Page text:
US20100059455A1 (en) * 2005-01-31 2010-03-11 Mag Aerospace Industries, Inc. D/B/A Monogram Systems Methods and systems for disinfecting potable water supplies
US9061923B2 (en) 2005-01-31 2015-06-23 Mag Aerospace Industries, Inc. Methods and systems for disinfecting potable water supplies
US20060169649A1 (en) * 2005-01-31 2006-08-03 Hsueh Angela M Methods and systems for disinfecting portable water supplies
US20070012340A1 (en) * 2005-07-18 2007-01-18 Environmental Cart Cleaning, Llc System and method for cleaning or sanitizing items intended for re-use
US7476870B2 (en) 2005-09-07 2009-01-13 Access Business Group Llc Methods of fluid irradiation using ultraviolet reflecting compositions
US7304312B2 (en) 2005-09-07 2007-12-04 Access Business Group International Llc Ultraviolet reflecting compositions
US20080061005A1 (en) * 2005-09-07 2008-03-13 Hopaluk Liane B Methods of fluid irradiation using ultraviolet reflecting compositions
US20070051901A1 (en) * 2005-09-07 2007-03-08 Hopaluk Liane B Ultraviolet reflecting compositions
US8048316B2 (en) 2006-03-28 2011-11-01 Zuvo Water, Llc Method and apparatus for reducing microorganisms in water
US20070248488A1 (en) * 2006-03-28 2007-10-25 Vortex Corporation Method and apparatus for reducing microorganisms in water
US20090294342A1 (en) * 2006-05-01 2009-12-03 Koninklijke Philips Electronics N.V. Autonomously functioning water purification device
US20080302737A1 (en) * 2006-06-30 2008-12-11 Vortex Corporation Apparatus and method for purifying water in a storage tank
US7794608B2 (en) 2006-06-30 2010-09-14 Zuvo Water, Llc Apparatus and method for treating water with ozone
US20080302735A1 (en) * 2006-06-30 2008-12-11 Vortex Corporation Apparatus and method for removing arsenic and inorganic compositions from water
US8066941B2 (en) 2006-06-30 2011-11-29 Zuvo Water, Llc Apparatus and method for purifying water in a storage tank
US8066940B2 (en) 2006-06-30 2011-11-29 Zuvo Water, Llc Apparatus and method for removing arsenic and inorganic compositions from water
US20090001029A1 (en) * 2006-06-30 2009-01-01 Vortex Corporation Apparatus and method for treating water with ozone
US20080008632A1 (en) * 2006-07-07 2008-01-10 Rolf Engelhard Pressurized uv/o3 water purification system
US20080010731A1 (en) * 2006-07-13 2008-01-17 Vortex Corporation Toilet Tank Water Purifier
US7818822B2 (en) 2006-07-13 2010-10-26 Zuvo Water, Llc Toilet tank water purifier
US20080142452A1 (en) * 2006-08-01 2008-06-19 Vortex Corporation Apparatus and method for preventing biological regrowth in water
US20100065484A1 (en) * 2006-11-07 2010-03-18 Koninklijke Philips Electronics N.V. Water purification device and filter unit
US8673142B2 (en) 2007-01-09 2014-03-18 Siemens Water Technologies Llc System for enhancing a wastewater treatment process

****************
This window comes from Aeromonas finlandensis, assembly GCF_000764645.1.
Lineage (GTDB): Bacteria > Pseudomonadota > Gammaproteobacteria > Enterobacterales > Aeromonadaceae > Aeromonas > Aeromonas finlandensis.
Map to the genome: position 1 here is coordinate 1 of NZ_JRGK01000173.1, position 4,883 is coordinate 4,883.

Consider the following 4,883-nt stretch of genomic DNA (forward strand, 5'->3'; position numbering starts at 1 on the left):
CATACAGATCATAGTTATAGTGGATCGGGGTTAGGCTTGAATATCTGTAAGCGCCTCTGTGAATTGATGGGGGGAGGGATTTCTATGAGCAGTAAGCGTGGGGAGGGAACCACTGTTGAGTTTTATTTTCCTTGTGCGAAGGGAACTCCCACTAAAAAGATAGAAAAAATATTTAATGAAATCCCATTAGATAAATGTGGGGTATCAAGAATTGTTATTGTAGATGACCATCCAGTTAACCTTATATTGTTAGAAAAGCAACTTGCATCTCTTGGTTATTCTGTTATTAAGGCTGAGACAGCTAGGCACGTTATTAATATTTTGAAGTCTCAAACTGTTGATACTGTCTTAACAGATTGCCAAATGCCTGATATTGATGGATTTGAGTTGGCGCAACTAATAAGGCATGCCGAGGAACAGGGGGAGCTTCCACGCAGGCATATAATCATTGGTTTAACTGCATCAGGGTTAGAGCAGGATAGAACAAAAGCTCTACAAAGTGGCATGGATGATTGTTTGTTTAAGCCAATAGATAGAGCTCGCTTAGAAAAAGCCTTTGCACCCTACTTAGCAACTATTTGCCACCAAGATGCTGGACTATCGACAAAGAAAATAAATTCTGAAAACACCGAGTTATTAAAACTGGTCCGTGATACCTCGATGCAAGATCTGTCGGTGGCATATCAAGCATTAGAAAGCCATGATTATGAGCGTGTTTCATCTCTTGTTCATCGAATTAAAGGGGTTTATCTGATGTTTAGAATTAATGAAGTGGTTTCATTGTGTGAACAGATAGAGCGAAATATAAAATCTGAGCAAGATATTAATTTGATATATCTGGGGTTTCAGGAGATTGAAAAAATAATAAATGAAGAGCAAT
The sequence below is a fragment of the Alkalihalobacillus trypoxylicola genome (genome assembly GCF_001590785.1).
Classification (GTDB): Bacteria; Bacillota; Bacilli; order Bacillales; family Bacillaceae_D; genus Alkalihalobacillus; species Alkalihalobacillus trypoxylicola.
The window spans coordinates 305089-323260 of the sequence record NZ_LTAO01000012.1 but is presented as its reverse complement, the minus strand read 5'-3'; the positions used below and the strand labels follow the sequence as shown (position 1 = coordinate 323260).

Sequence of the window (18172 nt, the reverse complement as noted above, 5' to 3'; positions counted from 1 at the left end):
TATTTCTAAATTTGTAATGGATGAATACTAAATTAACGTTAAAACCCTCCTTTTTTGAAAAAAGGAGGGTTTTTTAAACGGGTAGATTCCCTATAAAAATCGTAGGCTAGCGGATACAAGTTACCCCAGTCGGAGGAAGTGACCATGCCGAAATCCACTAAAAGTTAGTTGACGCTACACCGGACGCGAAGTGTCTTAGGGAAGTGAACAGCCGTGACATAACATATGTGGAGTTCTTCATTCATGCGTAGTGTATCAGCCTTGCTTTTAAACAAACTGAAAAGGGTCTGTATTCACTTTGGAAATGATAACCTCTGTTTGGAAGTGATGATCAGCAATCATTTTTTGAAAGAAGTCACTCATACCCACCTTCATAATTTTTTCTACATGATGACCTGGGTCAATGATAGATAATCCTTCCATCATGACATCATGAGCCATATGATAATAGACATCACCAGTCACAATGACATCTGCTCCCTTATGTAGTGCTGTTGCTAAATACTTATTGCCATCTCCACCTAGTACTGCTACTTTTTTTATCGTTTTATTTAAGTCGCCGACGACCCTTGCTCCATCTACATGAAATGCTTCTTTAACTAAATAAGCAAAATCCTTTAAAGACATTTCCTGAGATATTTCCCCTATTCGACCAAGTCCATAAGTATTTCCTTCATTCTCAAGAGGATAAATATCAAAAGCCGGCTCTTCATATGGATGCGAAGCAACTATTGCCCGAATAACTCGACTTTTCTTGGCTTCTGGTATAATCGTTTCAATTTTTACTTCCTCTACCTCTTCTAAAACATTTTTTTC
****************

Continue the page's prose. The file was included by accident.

US10023486B2 (en) 2007-01-09 2018-07-17 Evoqua Water Technologies Llc Ballasted sequencing batch reactor system and method for treating wastewater
US20100213123A1 (en) * 2007-01-09 2010-08-26 Marston Peter G Ballasted sequencing batch reactor system and method for treating wastewater
US8845901B2 (en) 2007-01-09 2014-09-30 Evoqua Water Technologies Llc Ballasted anaerobic method for treating wastewater
US8470172B2 (en) 2007-01-09 2013-06-25 Siemens Industry, Inc. System for enhancing a wastewater treatment process
US20110036771A1 (en) * 2007-01-09 2011-02-17 Steven Woodard Ballasted anaerobic system and method for treating wastewater
US8540877B2 (en) 2007-01-09 2013-09-24 Siemens Water Technologies Llc Ballasted sequencing batch reactor system and method for treating wastewater
US8840786B2 (en) 2007-01-09 2014-09-23 Evoqua Water Technologies Llc System and method for removing dissolved contaminants, particulate contaminants, and oil contaminants from industrial waste water
US8702987B2 (en) 2007-01-09 2014-04-22 Evoqua Water Technologies Llc Methods for enhancing a wastewater treatment process
US8623205B2 (en) 2007-01-09 2014-01-07 Siemens Water Technologies Llc Ballasted anaerobic system
US8506800B2 (en) 2007-01-09 2013-08-13 Siemens Industry, Inc. System for enhancing a wastewater treatment process
US8382964B1 (en) * 2008-07-03 2013-02-26 Kevin Boedecker Solar-powered pool skimmer lid
EP2289854A3 (en) * 2009-07-28 2014-01-15 SOL-UV Technologie & Entwicklungs-GmbH Method and device for treating bath water
US20110174993A1 (en) * 2010-01-18 2011-07-21 Camelbak Products, Llc Water purifying drink containers
US9346687B1 (en) 2010-03-04 2016-05-24 Meridian Design, Inc. Water purifying drink system and method
US20110220371A1 (en) * 2010-03-11 2011-09-15 Halliburton Energy Services, Inc. System and method for fluid treatment
US20170015566A1 (en) * 2010-06-04 2017-01-19 Access Business Group International Llc Inductively coupled dieletric barrier discharge lamp